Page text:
Aggravated Assault in Florida

Under Florida Statute 784.021, the crime of aggravated assault is defined as an intentional and unlawful threat against another person with a deadly weapon, or while in the commission of a felony, which creates a reasonable fear that violence or harm is imminent.

What is Considered a Deadly Weapon?

A weapon is a "deadly weapon" if it is used or threatened to be used in a way likely to produce death or great bodily harm.

Penalties for Aggravated Assault

In Florida, the crime of Aggravated Assault is a Third Degree Felony and punishable by up to five (5) years in prison, five (5) years of probation, and a $5,000 fine.

Aggravated Assault is assigned a Level 6 offense severity ranking under Florida's Criminal Punishment Code. A judge may sentence a person convicted of Aggravated Assault to probation, but may also impose a sentence up to the statutory maximum of five years in prison.

Public Safety Reclassification and Enhancement

Aggravated Assault is reclassified from a Third Degree Felony to a Second Degree Felony if the victim was a Law Enforcement Officer, Firefighter, or EMT. Additionally, the defendant will be facing a mandatory minimum sentence of three (3) years in prison.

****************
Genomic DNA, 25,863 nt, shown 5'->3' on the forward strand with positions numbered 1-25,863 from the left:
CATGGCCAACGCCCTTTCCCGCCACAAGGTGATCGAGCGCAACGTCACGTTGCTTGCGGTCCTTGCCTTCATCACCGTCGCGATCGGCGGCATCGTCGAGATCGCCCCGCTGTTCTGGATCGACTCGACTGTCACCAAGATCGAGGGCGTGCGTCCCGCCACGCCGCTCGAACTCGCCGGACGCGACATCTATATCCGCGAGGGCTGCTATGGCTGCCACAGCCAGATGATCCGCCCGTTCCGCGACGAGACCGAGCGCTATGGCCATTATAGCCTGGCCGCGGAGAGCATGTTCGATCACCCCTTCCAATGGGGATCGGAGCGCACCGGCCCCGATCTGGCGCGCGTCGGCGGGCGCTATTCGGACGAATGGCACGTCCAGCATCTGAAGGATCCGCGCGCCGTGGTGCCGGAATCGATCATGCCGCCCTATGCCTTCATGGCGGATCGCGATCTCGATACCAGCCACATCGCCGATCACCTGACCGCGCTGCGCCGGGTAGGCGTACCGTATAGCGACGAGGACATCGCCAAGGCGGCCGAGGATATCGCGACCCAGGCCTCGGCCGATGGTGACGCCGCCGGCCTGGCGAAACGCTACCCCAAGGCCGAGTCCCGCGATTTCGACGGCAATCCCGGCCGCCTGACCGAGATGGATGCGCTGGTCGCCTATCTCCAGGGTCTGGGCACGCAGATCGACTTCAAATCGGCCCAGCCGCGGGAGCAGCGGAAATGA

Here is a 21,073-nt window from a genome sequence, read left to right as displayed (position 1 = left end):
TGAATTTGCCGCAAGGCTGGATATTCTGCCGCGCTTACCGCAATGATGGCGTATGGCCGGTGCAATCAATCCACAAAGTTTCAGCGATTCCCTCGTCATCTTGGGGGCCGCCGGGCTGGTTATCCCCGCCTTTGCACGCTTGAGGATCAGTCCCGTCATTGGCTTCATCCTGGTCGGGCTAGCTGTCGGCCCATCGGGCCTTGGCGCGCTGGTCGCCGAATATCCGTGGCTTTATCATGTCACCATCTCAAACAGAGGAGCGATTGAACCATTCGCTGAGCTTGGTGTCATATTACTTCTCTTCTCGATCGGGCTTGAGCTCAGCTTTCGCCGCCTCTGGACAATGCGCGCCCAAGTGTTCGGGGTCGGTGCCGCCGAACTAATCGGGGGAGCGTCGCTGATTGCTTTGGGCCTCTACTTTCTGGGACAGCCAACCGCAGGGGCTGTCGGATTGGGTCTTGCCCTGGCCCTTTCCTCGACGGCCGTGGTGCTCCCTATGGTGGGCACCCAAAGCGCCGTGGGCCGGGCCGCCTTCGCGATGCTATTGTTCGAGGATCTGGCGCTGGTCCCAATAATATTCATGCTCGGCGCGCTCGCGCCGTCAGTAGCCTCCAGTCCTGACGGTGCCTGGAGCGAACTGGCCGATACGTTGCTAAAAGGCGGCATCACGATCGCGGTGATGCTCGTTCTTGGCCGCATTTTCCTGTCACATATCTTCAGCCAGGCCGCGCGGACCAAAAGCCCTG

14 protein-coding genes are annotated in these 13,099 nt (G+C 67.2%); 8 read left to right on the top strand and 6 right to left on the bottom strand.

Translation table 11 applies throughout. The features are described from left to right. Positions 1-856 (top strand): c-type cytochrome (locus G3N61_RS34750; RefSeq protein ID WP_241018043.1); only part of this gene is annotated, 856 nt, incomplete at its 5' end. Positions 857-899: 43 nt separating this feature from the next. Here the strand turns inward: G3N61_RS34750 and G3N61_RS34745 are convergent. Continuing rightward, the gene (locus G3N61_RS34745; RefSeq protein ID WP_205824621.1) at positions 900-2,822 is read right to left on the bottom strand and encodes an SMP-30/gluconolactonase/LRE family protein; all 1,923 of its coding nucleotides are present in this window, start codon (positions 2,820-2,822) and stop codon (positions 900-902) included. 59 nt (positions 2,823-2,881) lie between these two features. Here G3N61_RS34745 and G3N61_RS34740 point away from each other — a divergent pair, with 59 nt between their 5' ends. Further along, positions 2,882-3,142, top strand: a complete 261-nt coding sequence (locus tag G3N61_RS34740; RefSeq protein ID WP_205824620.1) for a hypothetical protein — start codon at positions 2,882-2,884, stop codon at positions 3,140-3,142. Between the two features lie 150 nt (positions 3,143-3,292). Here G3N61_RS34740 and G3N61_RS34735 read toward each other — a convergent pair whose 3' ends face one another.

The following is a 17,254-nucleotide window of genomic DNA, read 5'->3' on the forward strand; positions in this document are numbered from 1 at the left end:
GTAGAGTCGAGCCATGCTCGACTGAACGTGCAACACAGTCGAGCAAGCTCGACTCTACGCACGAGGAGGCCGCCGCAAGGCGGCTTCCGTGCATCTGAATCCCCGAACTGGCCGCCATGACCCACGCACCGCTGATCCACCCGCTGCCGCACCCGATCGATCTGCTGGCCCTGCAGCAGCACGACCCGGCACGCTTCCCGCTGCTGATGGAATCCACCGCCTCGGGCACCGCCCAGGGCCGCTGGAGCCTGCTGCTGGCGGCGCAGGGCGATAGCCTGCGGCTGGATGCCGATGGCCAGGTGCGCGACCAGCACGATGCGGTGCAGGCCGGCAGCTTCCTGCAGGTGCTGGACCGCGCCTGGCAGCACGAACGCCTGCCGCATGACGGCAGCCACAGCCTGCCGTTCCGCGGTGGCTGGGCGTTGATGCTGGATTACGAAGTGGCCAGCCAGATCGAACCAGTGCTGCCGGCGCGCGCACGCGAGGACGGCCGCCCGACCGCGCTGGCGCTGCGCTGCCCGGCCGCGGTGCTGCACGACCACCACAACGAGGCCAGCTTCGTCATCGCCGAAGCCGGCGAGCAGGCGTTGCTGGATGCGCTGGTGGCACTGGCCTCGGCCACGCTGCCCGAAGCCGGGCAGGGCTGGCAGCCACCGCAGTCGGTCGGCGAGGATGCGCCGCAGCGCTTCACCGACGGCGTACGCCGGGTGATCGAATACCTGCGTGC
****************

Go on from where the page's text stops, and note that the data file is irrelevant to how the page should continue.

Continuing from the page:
Permanent Criminal Record

Unlike many crimes, if you are a first-time offender and you plea to Aggravated Assault you will be ineligible to ever have your arrest or court records sealed or expunged - meaning you will have a permanent criminal record.

Defenses to Aggravated Assault

In addition to the pretrial defenses and trial defenses that can be raised in any criminal case, common defenses to the crime of Aggravated Assault include:

  1. Conditional Threat
  2. Idle Threat
  3. Unreasonable Fear

Conditional Threat

A statement that sets out a conditional threat to commit a violent act at some unspecified point in the future based upon a possible eventuality does not constitute an assault (although it could constitute another crime such as Disorderly Conduct). [1]

Idle Threats

A mere idle threat, unaccompanied by any physical act that justifies a belief that the person will actually follow through with the threat, does not constitute an assault. [2]

Unreasonable Fear

If, while being "threatened", the accuser was taunting the defendant or did not actually believe the defendant would follow through with the threat, then a later claim of assault - usually because of pettiness - will be ruled unreasonable because the accuser did not actually feel threatened.

Contact Criminal Defense Lawyer Richard Hornsby

If you have been arrested or charged with the crime of Aggravated Assault in Central Florida or the Greater Orlando area, contact Orlando Criminal Defense Lawyer today.

The initial consultation is free and I am always available to advise you on the proper course of action that can be taken.


  1. Butler v. State, 632 So. 2d 684 (Fla. 5th DCA 1994)
  2. HW v. State, 79 So. 3d 143 (Fla. 3rd DCA 2012)